Even a relatively small nuclear war would create a worldwide food crisis lasting at least a decade in which hundreds of millions would starve, according to our new modelling published in Nature Food.
In a nuclear war, bombs dropped on cities and industrial areas would start firestorms, injecting large amounts of soot into the upper atmosphere. This soot would spread globally and rapidly cool the planet.
Although the war might only last days or weeks, the impacts on Earth’s climate could persist for more than 10 years. We used advanced climate and food production models to explore what this would mean for the world’s food supply.
Conflicts between nuclear-armed powers are an ongoing concern in multiple parts of the world.
If one of these conflicts escalated to nuclear war, how would it affect the world’s food supply? And how would the impact on global food production and trade scale with the size of such a war?
To try to answer these questions, we used simulations of the global climate coupled with models of major crops, fisheries and livestock production. These simulations let us assess the impacts of nuclear war on the global food supply for 15 years after the conflict.
We simulated six different war scenarios because the amount of soot injected into the upper atmosphere would depend on the number of weapons used.
The smallest war in our scenarios was a “limited” conflict between India and Pakistan, involving 100 Hiroshima-sized weapons (less than 3 percent of the global nuclear arsenal). The largest was a global nuclear holocaust, in which Russia and the US detonate 90 percent of the world’s nuclear weapons. The six scenarios injected between 5 million and 150 million tonnes of soot into the upper atmosphere.
For context, the Australian summer bushfires of 2019-20, which burned an area greater than the UK, injected about 1 million tonnes of smoke into the stratosphere.
Although we focused on India and Pakistan for our regional-scale war scenarios, a nuclear conflict involving other nations could result in similar amounts of smoke and thus similar climate impacts.
Across all scenarios, impacts on the world’s climate would be significant for about a decade after a nuclear war. As a consequence, global food production would decline.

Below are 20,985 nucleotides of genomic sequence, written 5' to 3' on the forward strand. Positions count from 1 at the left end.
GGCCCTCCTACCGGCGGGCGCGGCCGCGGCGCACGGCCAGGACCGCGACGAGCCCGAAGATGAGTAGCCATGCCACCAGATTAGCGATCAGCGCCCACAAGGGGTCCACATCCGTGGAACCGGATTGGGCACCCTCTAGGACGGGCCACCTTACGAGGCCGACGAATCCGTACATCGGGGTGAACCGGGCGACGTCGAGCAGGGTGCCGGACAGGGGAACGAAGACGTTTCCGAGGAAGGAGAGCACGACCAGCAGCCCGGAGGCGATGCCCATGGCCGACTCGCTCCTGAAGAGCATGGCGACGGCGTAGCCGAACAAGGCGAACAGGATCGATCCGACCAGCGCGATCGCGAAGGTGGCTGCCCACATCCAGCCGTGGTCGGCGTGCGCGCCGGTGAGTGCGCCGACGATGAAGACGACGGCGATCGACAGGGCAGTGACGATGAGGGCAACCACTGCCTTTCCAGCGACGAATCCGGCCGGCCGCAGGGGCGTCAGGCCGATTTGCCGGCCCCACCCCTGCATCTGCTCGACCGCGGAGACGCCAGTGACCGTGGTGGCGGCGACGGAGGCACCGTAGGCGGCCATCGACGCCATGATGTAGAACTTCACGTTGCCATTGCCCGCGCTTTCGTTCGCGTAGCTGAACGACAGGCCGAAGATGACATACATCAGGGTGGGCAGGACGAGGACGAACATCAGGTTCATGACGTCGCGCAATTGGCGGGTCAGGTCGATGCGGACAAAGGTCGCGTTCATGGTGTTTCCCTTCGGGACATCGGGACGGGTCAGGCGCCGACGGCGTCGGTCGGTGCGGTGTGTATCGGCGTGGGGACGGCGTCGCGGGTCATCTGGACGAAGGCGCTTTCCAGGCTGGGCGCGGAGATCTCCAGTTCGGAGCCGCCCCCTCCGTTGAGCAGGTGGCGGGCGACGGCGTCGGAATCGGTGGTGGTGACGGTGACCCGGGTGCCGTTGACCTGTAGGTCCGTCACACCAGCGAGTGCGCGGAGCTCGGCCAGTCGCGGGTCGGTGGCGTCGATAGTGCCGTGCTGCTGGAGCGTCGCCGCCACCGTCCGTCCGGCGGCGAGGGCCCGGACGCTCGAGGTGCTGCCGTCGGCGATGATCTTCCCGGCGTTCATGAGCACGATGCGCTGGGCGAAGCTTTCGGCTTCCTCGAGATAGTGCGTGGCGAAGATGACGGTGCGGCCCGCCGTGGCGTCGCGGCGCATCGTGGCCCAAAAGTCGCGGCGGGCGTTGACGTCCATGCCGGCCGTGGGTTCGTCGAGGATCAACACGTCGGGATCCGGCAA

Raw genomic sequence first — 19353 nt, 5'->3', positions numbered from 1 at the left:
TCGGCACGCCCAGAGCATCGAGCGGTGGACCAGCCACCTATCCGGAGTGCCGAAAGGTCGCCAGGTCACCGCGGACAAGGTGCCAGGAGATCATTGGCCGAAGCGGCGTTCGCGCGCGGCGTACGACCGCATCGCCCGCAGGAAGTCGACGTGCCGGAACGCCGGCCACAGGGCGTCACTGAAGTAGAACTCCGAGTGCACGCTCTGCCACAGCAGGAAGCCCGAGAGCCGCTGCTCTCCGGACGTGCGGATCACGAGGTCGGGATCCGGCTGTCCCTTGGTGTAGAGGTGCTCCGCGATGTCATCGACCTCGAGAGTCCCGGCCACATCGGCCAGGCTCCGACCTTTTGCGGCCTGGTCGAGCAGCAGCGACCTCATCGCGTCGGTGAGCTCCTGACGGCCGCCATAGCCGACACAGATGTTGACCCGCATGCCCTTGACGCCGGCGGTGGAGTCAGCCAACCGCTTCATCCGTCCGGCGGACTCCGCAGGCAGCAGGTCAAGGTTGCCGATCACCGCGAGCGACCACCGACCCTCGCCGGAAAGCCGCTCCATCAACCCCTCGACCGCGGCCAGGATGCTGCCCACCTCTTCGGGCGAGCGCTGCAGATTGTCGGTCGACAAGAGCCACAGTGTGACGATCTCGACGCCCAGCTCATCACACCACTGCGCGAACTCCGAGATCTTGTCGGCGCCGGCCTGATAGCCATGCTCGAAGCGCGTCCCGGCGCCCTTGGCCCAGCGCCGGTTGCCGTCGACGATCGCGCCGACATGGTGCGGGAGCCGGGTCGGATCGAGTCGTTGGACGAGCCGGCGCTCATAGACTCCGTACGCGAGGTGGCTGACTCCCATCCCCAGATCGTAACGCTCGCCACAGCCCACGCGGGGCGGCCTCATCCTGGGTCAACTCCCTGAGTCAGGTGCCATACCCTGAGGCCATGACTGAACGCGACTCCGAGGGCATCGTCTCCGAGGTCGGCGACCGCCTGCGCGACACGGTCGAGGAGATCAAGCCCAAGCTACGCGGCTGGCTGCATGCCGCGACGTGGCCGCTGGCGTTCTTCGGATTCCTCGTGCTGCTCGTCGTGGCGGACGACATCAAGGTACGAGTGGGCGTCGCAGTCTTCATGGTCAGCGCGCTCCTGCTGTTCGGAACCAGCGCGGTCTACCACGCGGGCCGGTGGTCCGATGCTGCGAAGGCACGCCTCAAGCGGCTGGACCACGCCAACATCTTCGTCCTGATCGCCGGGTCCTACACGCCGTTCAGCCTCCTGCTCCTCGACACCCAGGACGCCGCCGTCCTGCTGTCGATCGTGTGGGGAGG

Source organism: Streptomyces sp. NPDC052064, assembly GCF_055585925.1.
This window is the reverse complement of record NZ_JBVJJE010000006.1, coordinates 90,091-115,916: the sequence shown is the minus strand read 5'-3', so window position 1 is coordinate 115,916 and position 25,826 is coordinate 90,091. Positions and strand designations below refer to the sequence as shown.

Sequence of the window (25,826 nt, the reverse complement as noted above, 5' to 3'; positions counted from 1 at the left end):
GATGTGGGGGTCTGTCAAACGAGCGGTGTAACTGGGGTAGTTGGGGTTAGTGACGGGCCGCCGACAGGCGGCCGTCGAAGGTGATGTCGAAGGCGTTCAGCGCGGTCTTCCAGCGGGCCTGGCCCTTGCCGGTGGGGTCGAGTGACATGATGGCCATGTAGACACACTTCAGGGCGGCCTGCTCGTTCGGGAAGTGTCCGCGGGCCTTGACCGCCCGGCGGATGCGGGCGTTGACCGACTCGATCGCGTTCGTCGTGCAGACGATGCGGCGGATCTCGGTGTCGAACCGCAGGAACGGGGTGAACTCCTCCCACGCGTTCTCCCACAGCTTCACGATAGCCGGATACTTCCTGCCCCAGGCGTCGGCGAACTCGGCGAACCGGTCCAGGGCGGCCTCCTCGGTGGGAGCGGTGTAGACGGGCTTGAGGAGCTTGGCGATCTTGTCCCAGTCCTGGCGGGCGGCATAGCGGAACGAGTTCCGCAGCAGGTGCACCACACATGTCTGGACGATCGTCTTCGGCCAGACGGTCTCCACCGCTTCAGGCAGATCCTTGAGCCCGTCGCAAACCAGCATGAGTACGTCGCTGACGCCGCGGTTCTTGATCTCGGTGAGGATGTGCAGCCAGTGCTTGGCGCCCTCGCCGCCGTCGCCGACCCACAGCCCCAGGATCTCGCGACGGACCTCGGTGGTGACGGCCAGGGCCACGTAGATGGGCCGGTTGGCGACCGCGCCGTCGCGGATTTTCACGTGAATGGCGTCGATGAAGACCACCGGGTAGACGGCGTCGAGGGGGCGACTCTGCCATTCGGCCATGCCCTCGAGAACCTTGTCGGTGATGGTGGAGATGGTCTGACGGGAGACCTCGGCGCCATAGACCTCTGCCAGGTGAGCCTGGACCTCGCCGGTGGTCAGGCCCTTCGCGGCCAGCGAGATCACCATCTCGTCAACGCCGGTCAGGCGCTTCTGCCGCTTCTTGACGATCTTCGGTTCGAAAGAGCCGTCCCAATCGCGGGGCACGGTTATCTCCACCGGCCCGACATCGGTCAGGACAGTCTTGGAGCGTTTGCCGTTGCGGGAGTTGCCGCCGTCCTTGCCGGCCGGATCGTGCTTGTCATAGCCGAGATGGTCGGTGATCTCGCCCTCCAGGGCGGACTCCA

Even under the smallest war scenario that we considered, sunlight over global crop regions would initially fall by about 10 percent and global average temperatures would drop by up to 1-2C. For a decade or so, this would cancel out all human-induced warming since the Industrial Revolution.
In response, global food production would decrease by 7 percent in the first five years after a small-scale regional nuclear war. Although this sounds minor, a 7 percent fall is almost double the largest recorded drop in food production since records began in 1961.
As a result, more than 250 million people would be without food two years after the war.
Unsurprisingly, global nuclear war would be a civilisation-level threat, leaving over 5 billion people starving.
In this scenario, average global temperatures would fall by 10-15C for the first five years after the war, while sunlight would crash by between 50-80 percent and rainfall over crop regions would drop by over 50 percent. As a result, global food production from land and sea would fall to less than 20 percent of pre-war levels and take over a decade to recover.
No such thing as a limited nuclear war
A behavioural change could avert some starvation after a relatively small nuclear war, but only regionally. We found that reducing household food waste and diverting feed from livestock to humans would lessen a regional nuclear war’s effect on food supply but only in major food-exporting countries such as Russia, the US and Australia.
Although great improvements have been made in recent decades, global food distribution remains a major challenge. Despite present-day food production being more than sufficient to nourish the world’s population, over 700 million people suffered from undernutrition worldwide in 2020.
In a post-nuclear-war world, we expect global food distribution would cease entirely for several years, as exporting countries suspend trade and focus on feeding their own populations. This would make war-induced shortages even worse in food-importing countries, especially in Asia, Europe and the Middle East.
Our results point to a stark and clear conclusion: there is no such thing as a limited nuclear war, where impacts are confined to warring countries. Our findings provide further support for the 1985 statement by US President Ronald Reagan and Soviet General Secretary Mikhail Gorbachev, reaffirmed by the current leaders of China, France, the UK, Russia and the US this year: “A nuclear war cannot be won and must never be fought.”
Ryan Heneghan is a lecturer in mathematical ecology at the Queensland University of Technology.